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Building a cob oven - part 2

Updated: Apr 21, 2022

In part 1 we covered:

  • building the oven plinth

  • learning news skills in bricklaying, tolerance and forgiving

  • raids on the bottle bank for insulation materials

  • construction of the oven floor.

Now it's time to get on with the main job - creating the oven itself.

Before getting muddy there was a short break in proceedings. Yours truly had decided a brick arch around the oven door would be a nice touch, so it was time to make up a quick 'former' using some scrap wood. This would support the bricks while the arch was built around it.

Oven construction

The general approach for building the oven structure is:

  1. Build a sandcastle the shape and size you want the void inside the oven to be.

  2. Cover with a few sheets of wet newspaper.

  3. Build a layer of clay over the top of the newspaper. This will be the inner wall of the oven.

  4. On top of the clay, apply several thick layers of cob. The cob provides mass and a degree of insulation.

  5. Allow everything to dry a bit, then scoop out the sand, leaving a self-supporting oven.


The sandcastle is built on top of the firebricks. We cut out and laid a plastic sheet on top of the bricks first. This stops the sand staining the firebricks and makes it easy to pull the remnants of the sandcastle out when the time comes.

The sandcastle was pretty straightforward. We used old bricks and rubble as space fillers, saving the sand for the outer layer. (If you do use bricks to fill the space, just make sure they'll fit through the doorway on their way out!) Take your time to get the sandcastle as uniform and even as possible.

With the technical work (bricklaying, base, firebricks, arch) complete, this is a good point to bring in some free labour. Civil engineers are ideal for this (if you can't get them, you might have to put up with rude ones). We bribed our crew with the promise of delicious wood-fired pizza in some distant future.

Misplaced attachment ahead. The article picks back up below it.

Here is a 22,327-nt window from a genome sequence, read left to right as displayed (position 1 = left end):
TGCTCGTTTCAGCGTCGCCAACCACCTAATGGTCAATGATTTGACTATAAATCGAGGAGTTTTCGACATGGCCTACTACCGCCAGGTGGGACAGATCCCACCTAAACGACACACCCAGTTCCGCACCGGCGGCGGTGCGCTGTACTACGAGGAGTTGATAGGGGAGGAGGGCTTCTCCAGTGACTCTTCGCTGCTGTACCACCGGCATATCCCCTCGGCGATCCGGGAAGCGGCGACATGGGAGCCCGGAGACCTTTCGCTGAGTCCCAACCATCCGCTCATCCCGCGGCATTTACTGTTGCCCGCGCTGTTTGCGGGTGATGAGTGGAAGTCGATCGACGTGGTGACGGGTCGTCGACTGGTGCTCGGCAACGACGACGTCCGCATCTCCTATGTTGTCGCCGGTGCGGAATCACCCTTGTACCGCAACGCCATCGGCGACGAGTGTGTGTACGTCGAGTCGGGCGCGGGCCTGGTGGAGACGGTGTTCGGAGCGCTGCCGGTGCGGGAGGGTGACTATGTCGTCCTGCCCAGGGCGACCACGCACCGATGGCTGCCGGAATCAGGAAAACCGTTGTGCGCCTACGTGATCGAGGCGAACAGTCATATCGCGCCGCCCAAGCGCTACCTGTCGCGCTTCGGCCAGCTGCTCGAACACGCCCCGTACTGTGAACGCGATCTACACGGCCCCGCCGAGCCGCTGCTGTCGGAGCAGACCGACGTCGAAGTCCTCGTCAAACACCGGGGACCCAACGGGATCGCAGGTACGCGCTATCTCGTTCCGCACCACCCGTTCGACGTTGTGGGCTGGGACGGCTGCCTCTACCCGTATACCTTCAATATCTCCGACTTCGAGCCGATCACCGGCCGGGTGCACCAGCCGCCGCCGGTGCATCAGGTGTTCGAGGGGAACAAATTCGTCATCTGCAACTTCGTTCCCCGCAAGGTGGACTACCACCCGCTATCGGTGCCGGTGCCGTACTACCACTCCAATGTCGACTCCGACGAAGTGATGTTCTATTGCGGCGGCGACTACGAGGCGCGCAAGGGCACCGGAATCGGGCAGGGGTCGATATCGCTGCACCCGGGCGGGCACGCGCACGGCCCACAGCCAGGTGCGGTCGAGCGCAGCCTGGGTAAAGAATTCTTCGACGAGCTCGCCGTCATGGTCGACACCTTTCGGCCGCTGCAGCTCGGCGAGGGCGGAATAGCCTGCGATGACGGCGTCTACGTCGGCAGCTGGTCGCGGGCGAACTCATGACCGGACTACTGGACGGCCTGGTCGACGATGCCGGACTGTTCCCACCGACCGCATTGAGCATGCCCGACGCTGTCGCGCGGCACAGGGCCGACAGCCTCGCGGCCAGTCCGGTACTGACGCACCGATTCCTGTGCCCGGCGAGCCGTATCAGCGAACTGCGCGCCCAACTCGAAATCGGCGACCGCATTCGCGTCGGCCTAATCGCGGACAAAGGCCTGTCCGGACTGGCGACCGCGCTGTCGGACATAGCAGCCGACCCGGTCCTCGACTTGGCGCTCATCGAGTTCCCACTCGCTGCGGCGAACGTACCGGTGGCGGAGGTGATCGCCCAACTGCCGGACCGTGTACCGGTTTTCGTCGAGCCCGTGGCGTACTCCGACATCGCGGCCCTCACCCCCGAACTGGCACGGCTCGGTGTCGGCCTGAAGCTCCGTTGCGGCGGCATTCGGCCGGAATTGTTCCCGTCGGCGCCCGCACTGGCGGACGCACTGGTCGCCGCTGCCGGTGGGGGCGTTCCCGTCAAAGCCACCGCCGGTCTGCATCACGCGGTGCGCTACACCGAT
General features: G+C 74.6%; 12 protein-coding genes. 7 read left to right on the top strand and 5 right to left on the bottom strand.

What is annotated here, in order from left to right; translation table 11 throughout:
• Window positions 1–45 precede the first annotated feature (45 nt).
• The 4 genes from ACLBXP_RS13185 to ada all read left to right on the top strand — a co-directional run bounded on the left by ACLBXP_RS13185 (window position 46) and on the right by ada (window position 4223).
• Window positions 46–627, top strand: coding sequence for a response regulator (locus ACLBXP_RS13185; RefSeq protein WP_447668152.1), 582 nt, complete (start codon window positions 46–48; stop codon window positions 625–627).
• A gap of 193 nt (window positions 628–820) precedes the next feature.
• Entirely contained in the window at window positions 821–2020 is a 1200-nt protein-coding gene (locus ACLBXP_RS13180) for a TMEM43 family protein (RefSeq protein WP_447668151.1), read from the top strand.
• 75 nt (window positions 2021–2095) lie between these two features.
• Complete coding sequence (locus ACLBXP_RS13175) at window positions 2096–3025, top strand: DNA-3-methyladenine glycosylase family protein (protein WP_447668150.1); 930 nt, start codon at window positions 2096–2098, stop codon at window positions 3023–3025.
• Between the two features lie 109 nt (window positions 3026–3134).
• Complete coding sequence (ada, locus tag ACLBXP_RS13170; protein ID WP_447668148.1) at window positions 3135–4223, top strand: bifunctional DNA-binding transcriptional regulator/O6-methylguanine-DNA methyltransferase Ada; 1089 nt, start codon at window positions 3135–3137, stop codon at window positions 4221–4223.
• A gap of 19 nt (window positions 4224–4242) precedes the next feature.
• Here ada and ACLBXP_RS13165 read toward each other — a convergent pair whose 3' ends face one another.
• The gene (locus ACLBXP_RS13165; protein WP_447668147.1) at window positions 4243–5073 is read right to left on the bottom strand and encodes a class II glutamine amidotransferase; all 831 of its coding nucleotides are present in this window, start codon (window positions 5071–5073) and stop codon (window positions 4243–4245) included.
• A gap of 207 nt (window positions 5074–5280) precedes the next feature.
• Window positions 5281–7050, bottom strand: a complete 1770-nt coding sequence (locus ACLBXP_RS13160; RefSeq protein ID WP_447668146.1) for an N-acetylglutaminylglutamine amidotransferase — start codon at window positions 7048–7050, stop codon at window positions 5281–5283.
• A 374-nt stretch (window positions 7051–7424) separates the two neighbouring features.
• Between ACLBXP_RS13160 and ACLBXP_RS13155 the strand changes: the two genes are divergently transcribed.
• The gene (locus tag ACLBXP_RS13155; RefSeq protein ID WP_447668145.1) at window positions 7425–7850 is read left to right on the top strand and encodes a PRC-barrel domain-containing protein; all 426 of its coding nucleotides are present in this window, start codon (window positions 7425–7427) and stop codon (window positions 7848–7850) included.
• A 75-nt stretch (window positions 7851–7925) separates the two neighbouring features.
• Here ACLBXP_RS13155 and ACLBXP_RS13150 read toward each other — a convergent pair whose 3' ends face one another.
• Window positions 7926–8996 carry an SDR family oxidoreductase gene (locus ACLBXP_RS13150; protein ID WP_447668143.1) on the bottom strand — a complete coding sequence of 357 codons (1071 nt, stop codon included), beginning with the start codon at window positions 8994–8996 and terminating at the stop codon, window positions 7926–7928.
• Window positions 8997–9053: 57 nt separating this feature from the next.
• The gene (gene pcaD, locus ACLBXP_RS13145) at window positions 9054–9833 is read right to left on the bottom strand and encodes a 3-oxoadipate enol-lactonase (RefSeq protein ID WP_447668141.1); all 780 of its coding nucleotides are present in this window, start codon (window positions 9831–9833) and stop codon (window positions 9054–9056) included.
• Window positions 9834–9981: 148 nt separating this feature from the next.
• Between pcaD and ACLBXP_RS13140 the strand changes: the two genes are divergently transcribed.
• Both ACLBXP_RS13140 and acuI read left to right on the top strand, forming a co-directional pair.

Below you can see the wooden former holding up the brick arch while the spacing and angles are adjusted. Blobs of mortar are then added to hold it in place. The string was a rare bit of foresight - to help pull out the former after everything is dry.

The sandcastle is covered with a few sheets of wet newspaper. This makes it easier to remove the sand afterwards. (When you hit newspaper, stop digging!)

The inner oven

We're now ready to start building the oven wall. The clay oven lining was applied on top of the newspaper. This was built up in layers until we had a solid clay wall around 3-4 inches thick.

It's important to squash it together as tightly as possible or you'll get cracks appearing inside the oven when everything dries out. (Even after doing this we still had some cracks - so don't stint on this!)

After a few layers of squished-together clay, it's starting to look something like an oven!

Mixing the cob

Whenever you research cob on the interwebs, you'll see hippies mixing cob with their bare feet.

There's a reason for this. It's damn good fun!

Mixing took place on an old groundsheet - with 3 or 4 of us jostling for room and leaping around like nutters. We mixed sand and clay together first (as in the video), then added straw.

Frodo dropped in to help

The outer oven wall

The cob is then applied in several thick layers on top of the clay to form the outer oven wall.

After the mixing, this is the best bit. The cob is lovely to work with and goes on really easily.

Cob construction went on through the rain and well into the night...

The cob layer ended up being around 8-10 inches thick.

We left a hole in the top for a chimney, moulding the clay around a plastic pot to leave a hole the right size for a short metal flue pipe.

It was then covered from the rain and left to dry for a few days, before we felt brave enough to try and remove the wood former...

So that's the end of part 2. Join us for the final instalment for the big reveal, and that all important pizza taste test...


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